1. Engage learners by DOING. The best way to learn something is to do something with new content to test, challenge and/or practice it. If you ensure that this activity does not involve much writing OR that there are options for how to do the task, learners will be successful regardless of language abilities.

 

  1. Use language that is familiar to the group. As a general rule of thumb, everyday language is more easily understood compared to academic or professional language.  Listen to the words used by learners when you speak with them as part of your assessment process and during the course. Check with others within the community or others who are familiar with this group about what language is most appropriate and is most likely to be understood. Make sure that this language is reflected in your design and facilitation. This will not only aid the learning but also shows respect for the learners.

 

  1. Reading aloud. By asking for volunteers to read instructions aloud and at times reading aloud yourself, ALL learners will have the chance to know what is expected of them. This increases safety for learners that have difficulty reading because they know they will not have to read in order to participate in the group.

 

  1. Be clear and simple. You may think that this goes without saying, but all too often professionals get caught up in jargon or the complexities of their field. Teach as if you are having a casual conversation – keep it down to earth.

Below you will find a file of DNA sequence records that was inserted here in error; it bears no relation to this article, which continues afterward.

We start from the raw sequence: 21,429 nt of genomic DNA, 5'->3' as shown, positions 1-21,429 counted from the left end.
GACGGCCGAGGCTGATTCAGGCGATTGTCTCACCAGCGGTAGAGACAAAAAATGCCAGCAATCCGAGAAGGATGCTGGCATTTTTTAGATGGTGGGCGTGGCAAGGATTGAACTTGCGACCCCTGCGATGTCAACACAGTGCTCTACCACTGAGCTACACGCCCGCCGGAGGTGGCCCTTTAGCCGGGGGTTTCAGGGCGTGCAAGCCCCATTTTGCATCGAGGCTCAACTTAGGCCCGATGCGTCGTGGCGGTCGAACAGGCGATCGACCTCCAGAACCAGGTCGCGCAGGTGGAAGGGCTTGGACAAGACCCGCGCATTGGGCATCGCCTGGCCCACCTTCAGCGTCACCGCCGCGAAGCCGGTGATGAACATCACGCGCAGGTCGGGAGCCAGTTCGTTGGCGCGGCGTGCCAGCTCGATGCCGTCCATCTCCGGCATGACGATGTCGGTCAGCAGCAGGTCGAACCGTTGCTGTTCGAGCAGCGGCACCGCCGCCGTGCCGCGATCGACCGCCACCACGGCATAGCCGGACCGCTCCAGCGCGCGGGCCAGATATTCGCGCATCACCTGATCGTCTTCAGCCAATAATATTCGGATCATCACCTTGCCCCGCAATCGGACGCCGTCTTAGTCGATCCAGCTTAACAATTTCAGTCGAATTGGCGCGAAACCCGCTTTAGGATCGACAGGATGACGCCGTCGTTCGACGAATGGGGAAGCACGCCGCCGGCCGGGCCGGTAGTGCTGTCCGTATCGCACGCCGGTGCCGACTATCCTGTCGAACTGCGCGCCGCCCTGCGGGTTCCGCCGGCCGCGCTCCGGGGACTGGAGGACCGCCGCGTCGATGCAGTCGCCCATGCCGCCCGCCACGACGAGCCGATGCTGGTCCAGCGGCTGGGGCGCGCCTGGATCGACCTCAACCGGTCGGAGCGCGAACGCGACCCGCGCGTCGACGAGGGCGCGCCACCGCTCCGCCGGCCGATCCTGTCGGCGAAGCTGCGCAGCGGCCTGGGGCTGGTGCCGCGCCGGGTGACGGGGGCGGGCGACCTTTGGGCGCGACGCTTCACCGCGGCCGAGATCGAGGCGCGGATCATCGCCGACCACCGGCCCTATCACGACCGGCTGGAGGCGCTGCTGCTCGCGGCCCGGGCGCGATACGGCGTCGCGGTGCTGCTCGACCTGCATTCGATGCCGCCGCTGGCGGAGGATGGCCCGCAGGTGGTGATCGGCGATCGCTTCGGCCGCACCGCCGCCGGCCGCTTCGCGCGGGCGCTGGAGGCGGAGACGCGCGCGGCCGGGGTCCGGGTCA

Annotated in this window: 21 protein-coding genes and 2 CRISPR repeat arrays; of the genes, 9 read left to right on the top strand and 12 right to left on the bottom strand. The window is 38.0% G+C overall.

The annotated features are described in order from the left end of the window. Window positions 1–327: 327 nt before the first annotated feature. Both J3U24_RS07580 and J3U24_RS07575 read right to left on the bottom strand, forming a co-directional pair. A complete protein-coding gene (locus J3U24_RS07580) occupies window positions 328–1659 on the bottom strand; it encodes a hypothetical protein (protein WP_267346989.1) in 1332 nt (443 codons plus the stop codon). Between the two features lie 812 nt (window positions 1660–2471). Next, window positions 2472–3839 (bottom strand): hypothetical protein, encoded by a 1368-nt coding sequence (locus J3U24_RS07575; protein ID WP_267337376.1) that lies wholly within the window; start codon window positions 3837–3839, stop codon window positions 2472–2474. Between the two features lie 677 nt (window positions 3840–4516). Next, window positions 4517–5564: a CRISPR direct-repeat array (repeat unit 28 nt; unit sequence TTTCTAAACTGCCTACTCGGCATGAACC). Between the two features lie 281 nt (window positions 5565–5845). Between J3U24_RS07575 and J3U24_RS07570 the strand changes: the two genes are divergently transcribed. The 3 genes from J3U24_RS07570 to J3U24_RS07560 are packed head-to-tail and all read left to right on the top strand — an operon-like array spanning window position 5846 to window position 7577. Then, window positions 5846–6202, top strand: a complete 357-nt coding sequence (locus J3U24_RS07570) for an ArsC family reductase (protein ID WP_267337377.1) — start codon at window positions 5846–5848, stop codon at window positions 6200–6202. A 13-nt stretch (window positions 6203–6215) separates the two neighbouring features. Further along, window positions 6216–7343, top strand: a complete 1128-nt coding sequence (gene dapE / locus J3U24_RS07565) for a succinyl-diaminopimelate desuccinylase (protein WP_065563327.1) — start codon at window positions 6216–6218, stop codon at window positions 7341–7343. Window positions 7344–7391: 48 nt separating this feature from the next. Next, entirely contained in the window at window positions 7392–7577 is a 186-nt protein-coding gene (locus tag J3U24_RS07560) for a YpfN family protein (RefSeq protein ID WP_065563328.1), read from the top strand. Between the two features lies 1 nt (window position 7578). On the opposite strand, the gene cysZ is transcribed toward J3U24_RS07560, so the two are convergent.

1. Use stories. Story is a powerful thing for all human beings. When written text is a challenge to read or understand, oral text is often helpful. Stories are personal and often come from or touch the heart – this is why they are so powerful.

 

  1. Use role play. It is a form of storytelling, but can also help learners experience how it must feel to be in a particular role. Get learners to act out a role they are not normally in to gain empathy and new insights into another person’s reality. It is critical that this is done with safety (e.g. in small groups or pairs, with those who would like to volunteer or use a demonstration role play with facilitators).

 

  1. Ask learners to retell or summarize. We sometimes assume a nodding head means understanding. This is not always true. You can help learning and assist in the personalizing of new concepts when you ask learners to retell or summarize their understanding of what has been presented or explained. This can be done with a partner or small group, with a question attached to discuss together. Frame this so that learner safety is ensured (e.g. no wrong answers, affirm, and respectfully clarify as needed).